Game Development Reference

In-Depth Information

p = vList1[i] - vList2[j];

proj = (p * u) * u;

d = p^u;

dist = d.Magnitude();

Variable
p
is a vector from the first vertex on the edge to the vertex under consideration,

and
proj
is the distance from the first edge vertex, along the edge, to the point upon

which the vertex projects.
dist
is the minimum distance from the vertex to the edge.

Figure 10-3
illustrates this geometry.

Figure 10-3. Vertex-edge check

If there is a collision, the global location of the point of impact is equal to the vertex

under consideration, which we must convert to local coordinates for each hovercraft,

as shown here:

vCollisionPoint = vList1[i];

body1->vCollisionPoint = vCollisionPoint −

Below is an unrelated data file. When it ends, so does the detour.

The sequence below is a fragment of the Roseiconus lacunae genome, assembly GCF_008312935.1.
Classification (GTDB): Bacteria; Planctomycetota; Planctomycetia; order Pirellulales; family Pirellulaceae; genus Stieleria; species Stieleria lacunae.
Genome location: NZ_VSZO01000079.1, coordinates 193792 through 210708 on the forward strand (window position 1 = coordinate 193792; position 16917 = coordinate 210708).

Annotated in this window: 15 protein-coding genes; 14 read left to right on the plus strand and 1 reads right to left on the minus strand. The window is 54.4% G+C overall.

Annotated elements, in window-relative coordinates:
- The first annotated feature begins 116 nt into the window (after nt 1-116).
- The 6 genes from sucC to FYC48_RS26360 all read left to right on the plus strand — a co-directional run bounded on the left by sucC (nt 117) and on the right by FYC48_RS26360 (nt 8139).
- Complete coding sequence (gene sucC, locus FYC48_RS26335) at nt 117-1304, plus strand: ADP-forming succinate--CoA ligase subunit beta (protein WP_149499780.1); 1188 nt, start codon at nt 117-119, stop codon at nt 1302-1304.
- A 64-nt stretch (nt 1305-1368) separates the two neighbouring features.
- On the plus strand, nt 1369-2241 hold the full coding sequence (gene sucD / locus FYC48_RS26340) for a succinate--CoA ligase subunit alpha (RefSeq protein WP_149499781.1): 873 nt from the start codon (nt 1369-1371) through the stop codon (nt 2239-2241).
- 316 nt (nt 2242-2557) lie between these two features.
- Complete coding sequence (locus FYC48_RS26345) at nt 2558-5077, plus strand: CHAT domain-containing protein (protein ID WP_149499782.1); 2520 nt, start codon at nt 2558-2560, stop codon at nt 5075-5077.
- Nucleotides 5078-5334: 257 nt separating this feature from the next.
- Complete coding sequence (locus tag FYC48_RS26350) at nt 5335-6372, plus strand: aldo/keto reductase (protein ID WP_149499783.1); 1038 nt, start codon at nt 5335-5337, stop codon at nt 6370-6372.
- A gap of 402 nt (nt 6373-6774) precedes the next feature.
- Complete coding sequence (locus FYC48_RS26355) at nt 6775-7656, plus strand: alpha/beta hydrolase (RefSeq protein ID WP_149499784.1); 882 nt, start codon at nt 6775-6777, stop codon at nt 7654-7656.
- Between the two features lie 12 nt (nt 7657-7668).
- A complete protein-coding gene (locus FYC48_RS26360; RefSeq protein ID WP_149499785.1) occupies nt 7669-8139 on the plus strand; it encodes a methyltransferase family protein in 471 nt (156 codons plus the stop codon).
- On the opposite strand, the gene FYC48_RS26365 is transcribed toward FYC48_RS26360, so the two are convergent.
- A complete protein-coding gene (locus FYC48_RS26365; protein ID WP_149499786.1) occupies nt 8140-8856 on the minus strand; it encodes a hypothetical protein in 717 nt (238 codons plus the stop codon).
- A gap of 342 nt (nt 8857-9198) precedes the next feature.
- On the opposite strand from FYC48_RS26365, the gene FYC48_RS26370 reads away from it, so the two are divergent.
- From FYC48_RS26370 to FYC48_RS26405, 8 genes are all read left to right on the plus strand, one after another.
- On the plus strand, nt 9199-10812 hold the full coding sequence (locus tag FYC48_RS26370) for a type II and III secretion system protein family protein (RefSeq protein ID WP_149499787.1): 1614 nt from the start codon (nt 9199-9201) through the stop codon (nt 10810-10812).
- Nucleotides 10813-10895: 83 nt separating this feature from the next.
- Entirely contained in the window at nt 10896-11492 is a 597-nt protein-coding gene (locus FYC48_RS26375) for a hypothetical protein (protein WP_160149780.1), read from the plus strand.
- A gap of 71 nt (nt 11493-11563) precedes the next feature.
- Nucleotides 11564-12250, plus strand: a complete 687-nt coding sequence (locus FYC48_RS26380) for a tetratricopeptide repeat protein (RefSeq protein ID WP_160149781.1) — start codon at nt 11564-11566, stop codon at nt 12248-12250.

body1->vPosition;

body2->vCollisionPoint = vCollisionPoint −

body2->vPosition;

Since, in this type of collision, the collision normal vector is perpendicular to the edge,

you can determine it by taking the result of the cross product of
u
and
p
and crossing it

with
u
as follows:

vCollisionNormal = ((u^p)^u);

vCollisionNormal.Normalize();

These calculations give you a unit length vector in the plane of vectors
u
and
p
and

perpendicular to the edge.

Next, the relative velocity between the points of impact on each hovercraft is determined,

just as in the vertex-vertex collision check:

v1 = body1->vVelocityBody +

(body1->vAngularVelocity ^

body1->vCollisionPoint);